Central Brussels is surprisingly compact and easy to walk. The city is centered around the picturesque Grand Place, and tourists can feel the square's gravitational pull. But there's so much more to the city than one square. Choosing a hotel in any of the neighborhoods we list here will put you within walking distance of most of Brussels' sights and transportation hubs.
Near Gare du MidiLocated south of central Brussels' ring, the Gare du Midi train station is flanked on one side by Constitution Place and on the other by the tree-lined Avenue de la Porte de Hal.
During the day, the area hustles and bustles with the city's commuters, but provides few points of interest to travelers. By night, the area can seem a bit dodgy (observe caution). It does, however, offer its share of cheap hotel deals (especially convenient if you're catching an early train).
Near Gare du NordThe two options for exiting Gare du Nord, the city’s northern train station, afford radically different first impressions. Take the Bolivar exit, and you’ll find yourself in a garden of 1960s high rises. Take the Aarschot exit, and you’re in the shady red light district, which borders the commercial thoroughfare of the Middle Eastern communities.
This neighborhood has its share of budget hotels, as well as mid-price shopping centers and cheap eateries. The highlight is the Botanic Garden, a green oasis amidst office buildings and heavy traffic. The garden also has a famous concert venue. From Gare du Nord, the Grand Place is a 20-minute walk south.
Grand PlaceGrote Markt, Grand Place, or whatever you want to call it, this impressive square facing the medieval Town Hall (built in 1402), is the undisputed tourist epicenter of Brussels. The surrounding neighborhood—sprinkled with hotels, cutesy cafés, restaurants and chocolate shops—draws throngs of shutter-happy tourists day after day.
A maze of cobblestoned alleys radiating from the square leads to the opera house, a commercial drag or the gay district, depending on which turn you take. Ornate guild houses, sidewalk cafés and souvenir shops crowd the neighborhood, making it a lively place around the clock.
IxellesFrom the snooty designer stores on Stefania Square to the bustling African neighborhood of Matongé, the Eurocrats in navy suits at the Commission to tiny Japanese noodle restaurants, Ixelles has everything it needs to be a microcosm of all that is Brussels. The neighborhood is divided the lovely Avenue Louise, the "Rodeo Drive" of Brussels, with its boutiques, art galleries and restaurants. During the day, it’s abuzz with traffic, trams and shoppers, but the area becomes much quieter at night.
Plenty of inns and hotels, mostly family-run properties, are tucked in the leafy residential areas, which are well-connected to the city center by public transit. Many offer more personalized service than the budget hotels and chain properties near the Grand Place.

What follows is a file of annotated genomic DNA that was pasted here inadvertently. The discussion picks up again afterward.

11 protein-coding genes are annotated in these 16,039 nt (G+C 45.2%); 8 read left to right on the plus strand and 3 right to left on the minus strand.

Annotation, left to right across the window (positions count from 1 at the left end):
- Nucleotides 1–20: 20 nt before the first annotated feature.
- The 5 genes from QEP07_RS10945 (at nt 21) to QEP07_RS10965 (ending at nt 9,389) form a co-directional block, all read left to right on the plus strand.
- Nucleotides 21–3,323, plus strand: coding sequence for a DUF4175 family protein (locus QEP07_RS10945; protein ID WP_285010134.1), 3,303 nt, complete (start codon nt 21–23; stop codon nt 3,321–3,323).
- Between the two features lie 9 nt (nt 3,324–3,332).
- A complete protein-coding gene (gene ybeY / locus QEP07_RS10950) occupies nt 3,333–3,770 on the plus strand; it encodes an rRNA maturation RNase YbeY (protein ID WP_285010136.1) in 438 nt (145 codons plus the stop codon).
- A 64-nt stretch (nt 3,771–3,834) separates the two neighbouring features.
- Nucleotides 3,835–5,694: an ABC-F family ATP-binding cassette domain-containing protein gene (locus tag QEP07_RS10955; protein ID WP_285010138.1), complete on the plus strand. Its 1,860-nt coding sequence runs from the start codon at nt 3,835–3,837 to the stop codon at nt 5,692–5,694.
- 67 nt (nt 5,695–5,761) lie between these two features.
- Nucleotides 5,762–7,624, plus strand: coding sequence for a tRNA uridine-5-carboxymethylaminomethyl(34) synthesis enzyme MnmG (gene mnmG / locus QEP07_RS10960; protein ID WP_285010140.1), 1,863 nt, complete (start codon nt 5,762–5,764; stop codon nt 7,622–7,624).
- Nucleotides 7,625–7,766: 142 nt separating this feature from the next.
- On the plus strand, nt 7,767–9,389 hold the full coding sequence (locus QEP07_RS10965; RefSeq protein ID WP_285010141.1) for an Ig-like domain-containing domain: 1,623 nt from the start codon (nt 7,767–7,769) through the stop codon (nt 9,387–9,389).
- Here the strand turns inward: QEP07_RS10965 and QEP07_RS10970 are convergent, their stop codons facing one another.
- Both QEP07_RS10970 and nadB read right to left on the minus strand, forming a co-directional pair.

MarollesLocated five minutes south of the Grand Place, Marolles is a lone Flemish neighborhood in the middle of Brussels. Once a medieval leprosy colony, the neighborhood's insalubrious reputation continued well into the 1990s, thanks to high (by Belgian standards) crime rates. However, all that is changing faster than you can pronounce “gentrification.” Today, thanks to an abundance of shops and bars, Marolles is one of the most sought-after addresses among the city’s trendsetters. The famous flea market at the Place du Jeu de Balles is a favorite activity for both locals and tourists.
St. GillesBrussels’ bohemian heart beats in Saint Gilles, a lovely residential district just south of the city center. Majestic mansions and elegant Art Nouveau townhouses crowd the tight web of narrow streets radiating from the church square, where a daily market is held. The slightly shady northern part, surrounding the main train station, is home to young and diverse communities.
Ste. CatherineSainte Catherine, situated just a 10-minute walk northwest of the Grand Place, has come a long way from its days a medieval shipping port. The neighborhood’s street names still reflect the products—wood, bricks and the like—that were once sold here, but these days Scandinavian furniture is much more common tha firewood. This is a fast-changing neighborhood where you might see a rundown townhouse holding out against a wave of boutiques, galleries and restaurants.
Underneath the veneer of gentrification, the neighborhood’s original charm is undeniable. The medieval cathedral of Saint Catherine (patron saint of firefighters and guardian against sickness) is an imposing sight, and the alleys radiating from the church provide a delightful respite from the hectic tourist zone by the Grand Place.